To democratise universities, we need to reverse the growing influence of corporate funding and private partnerships, such as the research contracts and governance ties between public universities and arms dealers and the fossil fuel industry. We need to resist attempts from the right, such as the Ramsay Centre, to weaponise universities as vehicles for conservative ideology. We need to ensure that decisions are made democratically by education workers, rather than by ‘senior managers’ focused narrowly on profit and competition. Strengthening the power of trade unions in the sector, like the National Tertiary Education Union and the Australian Education Union, as well as student unions, will be vital in this process. And we need to decolonise our universities – not only by removing glorified references to genocidal colonial figures like William Wentworth, but also by revolutionising what kinds of texts we value, teach, and canonise.
Perhaps most fundamentally, we need to ensure that universities are fully and publicly funded. While we have a publicly funded loans program for university degrees (formerly known as HECS, now as HELP), the introduction of this program by Bob Hawke’s Labor government in 1989 really signified the re-introduction of university fees, after they were abolished by Gough Whitlam in 1974. Now, there are 2.9 million people in Australia living with outstanding student debt, and the collective debt to the federal government has risen to $62 billion. As the threshold for loan repayment is steadily lowered, the impact of this debt on young working people becomes greater – and so does the barrier to entering university for working class people.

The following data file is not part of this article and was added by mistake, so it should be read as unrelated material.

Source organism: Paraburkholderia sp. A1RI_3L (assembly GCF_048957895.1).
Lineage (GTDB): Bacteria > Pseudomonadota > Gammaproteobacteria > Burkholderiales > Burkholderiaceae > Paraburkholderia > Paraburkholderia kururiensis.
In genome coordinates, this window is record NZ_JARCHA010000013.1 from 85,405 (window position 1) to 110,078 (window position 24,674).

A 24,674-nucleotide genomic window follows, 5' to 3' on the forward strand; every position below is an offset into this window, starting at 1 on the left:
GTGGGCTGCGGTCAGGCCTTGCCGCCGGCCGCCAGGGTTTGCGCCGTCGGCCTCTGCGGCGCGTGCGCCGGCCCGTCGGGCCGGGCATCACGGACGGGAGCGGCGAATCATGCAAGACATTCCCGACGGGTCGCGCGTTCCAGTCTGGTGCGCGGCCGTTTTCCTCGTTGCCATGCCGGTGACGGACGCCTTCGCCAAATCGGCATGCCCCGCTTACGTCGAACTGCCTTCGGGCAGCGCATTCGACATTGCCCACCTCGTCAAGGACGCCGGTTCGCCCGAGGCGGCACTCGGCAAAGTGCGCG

It is important to counteract the assumption that the HELP and VFH systems are in any way comparable to free higher education. Of course, a nationalised loan system is preferable to the predatory apparatus of private loans in the US, where student debt is now valued at over $1.6 trillion. But when the average student leaves university with tens of thousands of dollars of debt hanging over their heads, higher education is neither free nor fair; it becomes a financial burden that can take decades to pay off. Calls to abolish student debt, such as Bernie Sanders’ plan, acknowledge the intergenerational nature of this burden. The Australian government already assumes that 18 per cent of existing student debt will not be able to be recovered; wiping the other 72 per cent could easily be paid for right now by a small raise in the corporate tax rate.